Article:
Obviously, in comparison to that cliffhanger, any festival is going to seem far less fraught with tension and significance. And it's true that the authors who appear are often the luck of the draw -- whoever's on a book tour. There were certainly crowds this weekend to see a number of NPR and NPR-related authors, including  Roy Blount Jr. and Peter Sagal (both of Wait, Wait, Don't Tell Me) and Scott Simon -- as well as satirist Christopher Buckley, whose recent departure from his father's conservative journal, National Review, because of his endorsement of Barrack Obama, provided one bit of up-to-date political newsiness. (Speaking of poliltical satire, my friend Sarah Bird provided one of the weekend highlights with her impersonation of Sarah Palin, as recounted in the Austin American-Statesman). And when it comes to presidential biographers, the winner of this year's Bookend Award was none other than the dean of the genre, Robert Caro, author of perhaps the greatest Texas political biography, The Path to Power, the first volume of his profile of LBJ.

But previous festivals have seen huge, turn-away audiences for the likes of Barrack Obama himself, as well as Bill Clinton, and even the first President Bush (a bit of family nepotism that, I admit, had my eyebrows raised to full height). At the same time, in past years, the big-name popular authors have included the likes of Frank McCourt, Michael Connelly, Kinky Friedman and Robert James Waller (shudder).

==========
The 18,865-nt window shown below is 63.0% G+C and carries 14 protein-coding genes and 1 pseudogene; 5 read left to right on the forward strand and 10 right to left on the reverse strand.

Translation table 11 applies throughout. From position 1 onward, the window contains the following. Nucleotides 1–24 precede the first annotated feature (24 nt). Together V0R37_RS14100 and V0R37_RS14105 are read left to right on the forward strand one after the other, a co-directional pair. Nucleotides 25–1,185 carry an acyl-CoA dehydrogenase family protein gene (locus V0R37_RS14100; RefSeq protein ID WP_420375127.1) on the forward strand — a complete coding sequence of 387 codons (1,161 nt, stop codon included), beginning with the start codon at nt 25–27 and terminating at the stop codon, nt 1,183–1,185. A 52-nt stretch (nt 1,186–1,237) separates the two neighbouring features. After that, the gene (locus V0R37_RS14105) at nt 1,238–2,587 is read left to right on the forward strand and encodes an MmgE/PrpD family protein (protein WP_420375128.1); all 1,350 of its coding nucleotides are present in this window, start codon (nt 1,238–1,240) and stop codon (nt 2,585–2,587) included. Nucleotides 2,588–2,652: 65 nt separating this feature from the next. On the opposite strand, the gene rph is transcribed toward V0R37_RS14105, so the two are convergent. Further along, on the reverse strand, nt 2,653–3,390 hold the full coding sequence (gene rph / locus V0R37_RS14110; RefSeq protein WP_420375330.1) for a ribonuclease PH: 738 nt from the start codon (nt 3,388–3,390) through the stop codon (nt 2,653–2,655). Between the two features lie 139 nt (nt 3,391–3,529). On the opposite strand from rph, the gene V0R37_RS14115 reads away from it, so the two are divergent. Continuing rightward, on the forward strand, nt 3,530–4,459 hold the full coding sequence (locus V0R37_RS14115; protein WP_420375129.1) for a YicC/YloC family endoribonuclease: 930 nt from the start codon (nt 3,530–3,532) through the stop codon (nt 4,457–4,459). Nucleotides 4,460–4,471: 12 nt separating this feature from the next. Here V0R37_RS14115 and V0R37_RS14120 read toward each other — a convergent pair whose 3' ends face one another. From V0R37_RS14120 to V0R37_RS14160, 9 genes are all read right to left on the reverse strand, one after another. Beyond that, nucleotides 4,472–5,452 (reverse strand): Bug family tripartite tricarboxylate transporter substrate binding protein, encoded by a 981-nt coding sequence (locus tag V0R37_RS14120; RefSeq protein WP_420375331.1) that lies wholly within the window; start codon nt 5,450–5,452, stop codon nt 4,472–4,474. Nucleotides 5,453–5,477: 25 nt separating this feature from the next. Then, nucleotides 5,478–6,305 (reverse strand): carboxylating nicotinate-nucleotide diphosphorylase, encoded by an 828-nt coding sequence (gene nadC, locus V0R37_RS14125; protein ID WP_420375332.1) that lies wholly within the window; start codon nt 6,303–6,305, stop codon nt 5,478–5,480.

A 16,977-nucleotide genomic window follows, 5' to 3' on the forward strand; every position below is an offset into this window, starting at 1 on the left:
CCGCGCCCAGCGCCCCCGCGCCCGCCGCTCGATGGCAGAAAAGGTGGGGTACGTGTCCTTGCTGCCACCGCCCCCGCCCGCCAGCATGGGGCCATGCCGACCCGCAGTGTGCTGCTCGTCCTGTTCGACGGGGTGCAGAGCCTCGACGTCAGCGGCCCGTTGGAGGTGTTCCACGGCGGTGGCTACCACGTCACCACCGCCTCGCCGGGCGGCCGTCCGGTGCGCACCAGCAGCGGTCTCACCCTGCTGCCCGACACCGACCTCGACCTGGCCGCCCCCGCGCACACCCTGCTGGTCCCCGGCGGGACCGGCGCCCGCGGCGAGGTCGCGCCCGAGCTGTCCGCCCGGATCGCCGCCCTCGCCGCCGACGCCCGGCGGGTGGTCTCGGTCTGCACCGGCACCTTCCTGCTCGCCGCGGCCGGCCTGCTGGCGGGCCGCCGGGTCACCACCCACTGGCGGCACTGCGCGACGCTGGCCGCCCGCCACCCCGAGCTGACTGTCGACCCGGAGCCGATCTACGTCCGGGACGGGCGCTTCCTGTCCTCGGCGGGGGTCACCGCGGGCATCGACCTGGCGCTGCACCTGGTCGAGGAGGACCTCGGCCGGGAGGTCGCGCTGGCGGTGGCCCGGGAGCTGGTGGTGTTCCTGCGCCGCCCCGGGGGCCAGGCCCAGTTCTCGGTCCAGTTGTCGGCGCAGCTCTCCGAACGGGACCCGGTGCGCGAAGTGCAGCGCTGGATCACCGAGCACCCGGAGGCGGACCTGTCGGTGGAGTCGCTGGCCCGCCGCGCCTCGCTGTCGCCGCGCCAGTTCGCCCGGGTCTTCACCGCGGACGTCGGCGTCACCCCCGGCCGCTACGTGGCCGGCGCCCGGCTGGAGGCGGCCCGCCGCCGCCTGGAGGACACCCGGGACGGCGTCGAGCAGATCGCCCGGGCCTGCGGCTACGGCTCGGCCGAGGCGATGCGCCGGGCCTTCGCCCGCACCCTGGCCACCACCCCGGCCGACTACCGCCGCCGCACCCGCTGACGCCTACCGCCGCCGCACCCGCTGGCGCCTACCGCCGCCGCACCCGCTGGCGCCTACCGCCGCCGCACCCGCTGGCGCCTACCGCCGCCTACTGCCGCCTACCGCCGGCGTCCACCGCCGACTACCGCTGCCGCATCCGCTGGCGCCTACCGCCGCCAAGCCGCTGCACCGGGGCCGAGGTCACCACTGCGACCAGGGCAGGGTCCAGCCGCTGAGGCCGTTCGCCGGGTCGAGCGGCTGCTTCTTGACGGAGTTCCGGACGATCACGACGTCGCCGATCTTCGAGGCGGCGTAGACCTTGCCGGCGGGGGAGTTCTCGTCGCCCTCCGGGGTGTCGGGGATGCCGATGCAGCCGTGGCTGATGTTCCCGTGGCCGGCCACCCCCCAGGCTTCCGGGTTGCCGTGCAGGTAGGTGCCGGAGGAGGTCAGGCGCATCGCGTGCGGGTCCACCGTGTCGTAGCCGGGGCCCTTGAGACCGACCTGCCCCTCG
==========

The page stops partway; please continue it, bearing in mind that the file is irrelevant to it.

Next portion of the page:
The fact is that this election year, all the political big guns seem to be on the stump, for obvious reasons (revealingly, Clinton, Obama and President Bush all appeared in what were essentially non-campaign years for them). And when it came to non-political authors, the festival did get the nothing-to-sneeze-at Richard Price, Rick Riordan, and T. Boone Pickens, among others, plus a number of other writers, like Sarah Bird, who drew full houses in the smaller venues.

But with an era-defining election looming this week, the buzz was definitely elsewhere. And the crowds weren't the same.

OK, so there was also something else going on that might have drawn Austinites away, something about an unbelievably close UT-Texas Tech football match. But you can imagine how much attention I paid to that.

Roy Blount image from wikimedia, Robert Caro from nndb.com

November 3, 2008 10:50 AM |



Best of the Vault


Pat Barker, Frankenstein, Cass Sunstein on the internet, Samuel Johnson, Thrillers, Denis Johnson, Alan Furst, Caryl Phillips, Richard Flanagan, George Saunders, Michael Harvey, Larry McMurtry, Harry Potter and more ...


Big D between the sheets -- Dallas in fiction


Reviewing the state of reviewing


9/11 as a novel: Why?


How can critics say the things they do? And why does anyone pay attention? It's the issue of authority.

The disappearing book pages:  

Papers are cutting book coverage for little reason

Thrillers and Lists:  

Noir favorites, who makes the cut and why



About this Entry

This page contains a single entry by book/daddy published on November 3, 2008 10:50 AM.

book/daddy knows an 'older genius' -- and it's not himself was the previous entry in this blog.

Literal-minded is the next entry in this blog.

Find recent content on the main index or look in the archives to find all content.

Creative Commons License
This weblog is licensed under a Creative Commons License.